Learn the Skills to Protect Your Family!
By: Trevor Thrasher,a combat veteran U.S. Army Green Beret, 88 Tactical COO and Senior Instructor (See Bio Here)
Regardless of what you may have heard or think, typical 5.56 rounds typically penetrate less than pistols. The light weight of the bullets causes them to fragment or disintegrate in hard materials. Keep in mind that this still means multiple walls before the rounds are stopped. When dealing with intruders in your home, try to make contact with them in “engagement areas” that provide a good backstop.
Many home invasions involve three or more individuals who are often armed. Thirty rounds in a typical AR-15 style magazine may sound like a lot, but if you actually have to fight three different people, you will be glad you have the extra ammunition. A 10-round or even 15+ round pistol magazine could have you coming up short and needing to reload. As with any firearm, for a lot of reasons we always suggest carrying at least one extra magazine regardless of how many rounds the magazine holds.
This is a fancy way to say “knockdown power.” A 5.56 cartridge will have significantly more energy than a typical pistol round. Less rounds needed to stop an attacker = less time the attacker can continue to try to harm you and less rounds that could go astray and hit something else.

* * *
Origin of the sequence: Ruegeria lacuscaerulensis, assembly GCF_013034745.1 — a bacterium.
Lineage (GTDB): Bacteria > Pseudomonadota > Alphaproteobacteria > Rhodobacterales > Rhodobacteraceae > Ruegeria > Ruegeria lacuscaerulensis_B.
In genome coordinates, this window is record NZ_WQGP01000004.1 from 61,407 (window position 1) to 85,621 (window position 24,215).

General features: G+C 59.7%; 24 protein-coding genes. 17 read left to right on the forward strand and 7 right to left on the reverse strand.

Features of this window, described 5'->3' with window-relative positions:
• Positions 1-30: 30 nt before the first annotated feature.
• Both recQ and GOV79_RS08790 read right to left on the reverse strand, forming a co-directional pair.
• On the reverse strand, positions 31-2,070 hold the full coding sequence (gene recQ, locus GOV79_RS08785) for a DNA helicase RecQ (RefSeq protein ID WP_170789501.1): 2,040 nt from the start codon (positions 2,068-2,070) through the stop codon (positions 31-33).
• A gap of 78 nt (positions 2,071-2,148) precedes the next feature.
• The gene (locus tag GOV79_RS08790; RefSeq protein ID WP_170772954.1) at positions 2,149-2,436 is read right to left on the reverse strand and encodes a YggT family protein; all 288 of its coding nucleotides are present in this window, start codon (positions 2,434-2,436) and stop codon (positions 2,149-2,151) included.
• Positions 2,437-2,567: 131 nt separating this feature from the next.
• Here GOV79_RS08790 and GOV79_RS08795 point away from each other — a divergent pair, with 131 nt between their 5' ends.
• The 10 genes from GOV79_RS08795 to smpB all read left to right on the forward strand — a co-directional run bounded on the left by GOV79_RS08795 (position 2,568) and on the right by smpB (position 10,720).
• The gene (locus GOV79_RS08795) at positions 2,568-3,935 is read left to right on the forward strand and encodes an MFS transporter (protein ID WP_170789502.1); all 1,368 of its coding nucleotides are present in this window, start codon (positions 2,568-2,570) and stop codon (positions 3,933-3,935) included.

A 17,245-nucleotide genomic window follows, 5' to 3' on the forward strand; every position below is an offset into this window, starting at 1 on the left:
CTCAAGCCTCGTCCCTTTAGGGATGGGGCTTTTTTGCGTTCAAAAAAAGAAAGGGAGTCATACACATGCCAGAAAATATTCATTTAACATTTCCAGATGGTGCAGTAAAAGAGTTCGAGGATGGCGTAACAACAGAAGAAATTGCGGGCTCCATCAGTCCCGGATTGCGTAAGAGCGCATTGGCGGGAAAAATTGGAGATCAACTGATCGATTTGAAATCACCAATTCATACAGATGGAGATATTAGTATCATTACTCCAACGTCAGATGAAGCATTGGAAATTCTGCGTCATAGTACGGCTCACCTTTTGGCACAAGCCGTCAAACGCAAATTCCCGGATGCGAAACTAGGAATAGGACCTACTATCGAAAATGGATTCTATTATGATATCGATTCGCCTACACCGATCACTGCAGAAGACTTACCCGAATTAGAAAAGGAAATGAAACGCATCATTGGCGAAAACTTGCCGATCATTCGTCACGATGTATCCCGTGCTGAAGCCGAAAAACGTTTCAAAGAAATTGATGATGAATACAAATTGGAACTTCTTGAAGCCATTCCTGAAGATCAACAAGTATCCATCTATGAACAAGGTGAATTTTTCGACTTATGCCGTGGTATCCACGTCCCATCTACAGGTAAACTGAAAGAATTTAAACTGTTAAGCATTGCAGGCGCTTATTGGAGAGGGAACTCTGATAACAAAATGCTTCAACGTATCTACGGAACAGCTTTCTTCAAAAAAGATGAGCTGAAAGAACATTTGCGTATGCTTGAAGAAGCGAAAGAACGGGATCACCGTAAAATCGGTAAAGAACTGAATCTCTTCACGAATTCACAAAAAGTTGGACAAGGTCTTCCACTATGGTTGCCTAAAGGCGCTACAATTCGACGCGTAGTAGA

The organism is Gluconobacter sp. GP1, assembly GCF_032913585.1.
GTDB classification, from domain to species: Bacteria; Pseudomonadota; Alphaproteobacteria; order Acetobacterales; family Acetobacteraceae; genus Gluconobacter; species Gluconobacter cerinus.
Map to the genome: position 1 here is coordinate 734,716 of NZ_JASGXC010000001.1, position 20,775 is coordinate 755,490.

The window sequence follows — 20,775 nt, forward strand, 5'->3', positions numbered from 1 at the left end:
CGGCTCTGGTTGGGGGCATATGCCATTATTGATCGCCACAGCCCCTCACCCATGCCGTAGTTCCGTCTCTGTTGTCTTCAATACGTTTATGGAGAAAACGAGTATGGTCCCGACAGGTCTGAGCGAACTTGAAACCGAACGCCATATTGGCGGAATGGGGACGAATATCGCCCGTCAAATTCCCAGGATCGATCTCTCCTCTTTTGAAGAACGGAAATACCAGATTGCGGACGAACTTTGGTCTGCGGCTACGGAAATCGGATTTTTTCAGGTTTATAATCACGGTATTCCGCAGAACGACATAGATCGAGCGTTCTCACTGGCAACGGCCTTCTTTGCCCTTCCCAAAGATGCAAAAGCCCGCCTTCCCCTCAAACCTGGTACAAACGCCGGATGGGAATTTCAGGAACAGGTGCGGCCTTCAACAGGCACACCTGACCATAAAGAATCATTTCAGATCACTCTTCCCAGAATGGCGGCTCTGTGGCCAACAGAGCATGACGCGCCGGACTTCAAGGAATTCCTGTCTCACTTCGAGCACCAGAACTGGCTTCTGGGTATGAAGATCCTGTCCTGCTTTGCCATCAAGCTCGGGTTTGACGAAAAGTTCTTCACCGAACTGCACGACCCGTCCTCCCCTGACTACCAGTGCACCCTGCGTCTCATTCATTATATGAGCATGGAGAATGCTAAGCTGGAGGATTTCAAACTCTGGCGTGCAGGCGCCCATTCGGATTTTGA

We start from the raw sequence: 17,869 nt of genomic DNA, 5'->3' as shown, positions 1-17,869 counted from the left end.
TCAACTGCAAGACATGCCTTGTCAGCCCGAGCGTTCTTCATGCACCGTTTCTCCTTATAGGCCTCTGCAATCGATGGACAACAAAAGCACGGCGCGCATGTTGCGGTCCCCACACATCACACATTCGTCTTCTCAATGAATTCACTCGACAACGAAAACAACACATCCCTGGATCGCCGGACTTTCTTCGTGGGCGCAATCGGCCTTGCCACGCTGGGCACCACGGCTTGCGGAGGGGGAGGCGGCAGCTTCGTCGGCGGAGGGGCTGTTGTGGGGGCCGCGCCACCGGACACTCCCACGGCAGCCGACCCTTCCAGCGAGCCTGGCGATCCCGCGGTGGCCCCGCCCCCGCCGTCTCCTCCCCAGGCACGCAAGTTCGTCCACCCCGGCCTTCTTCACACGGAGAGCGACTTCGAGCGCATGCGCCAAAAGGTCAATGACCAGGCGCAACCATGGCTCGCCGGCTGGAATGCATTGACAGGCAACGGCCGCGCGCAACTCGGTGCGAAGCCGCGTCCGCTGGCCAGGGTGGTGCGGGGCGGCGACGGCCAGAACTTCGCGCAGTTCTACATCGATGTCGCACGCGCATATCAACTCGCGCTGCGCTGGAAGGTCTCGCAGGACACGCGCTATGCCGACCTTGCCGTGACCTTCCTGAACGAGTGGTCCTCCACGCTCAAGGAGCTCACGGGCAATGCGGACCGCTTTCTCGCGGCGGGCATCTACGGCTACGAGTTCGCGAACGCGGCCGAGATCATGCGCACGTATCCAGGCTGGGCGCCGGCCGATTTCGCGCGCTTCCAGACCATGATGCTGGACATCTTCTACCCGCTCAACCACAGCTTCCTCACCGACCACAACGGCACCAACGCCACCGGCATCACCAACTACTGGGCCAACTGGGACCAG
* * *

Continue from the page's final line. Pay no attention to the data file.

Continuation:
We all know that a rifle is going to be more accurate than a pistol, but in this case consider “point-ability.” Any carbine or rifle will give you more points of contact with your body (stock weld, cheek weld) and the leverage of having a longer firearm will dramatically reduce the effects of the almost universally seen poor trigger press on a pistol in a real life or death situation. Almost anyone will hit better with a little training and a long gun.
The downsides of an AR-15 for home defense mostly consist of a reduction in maneuverability and the need for some enhanced storage method. As far as maneuverability is concerned, our typical recommendation is not to wander around your home looking for an intruder. Ideally, you will either defend your “safe room,” or position yourself overlooking an engagement area without the need to start clearing rooms.
For storage, there really are nearly an unlimited number of options. Storing a rifle-size firearm will cost a little more, and you may have to get a little more creative, but if trouble comes to your door, you will be thankful you have it. Additionally, always consider a rapidly available handgun safe, get it first, and work your way to your rifle.
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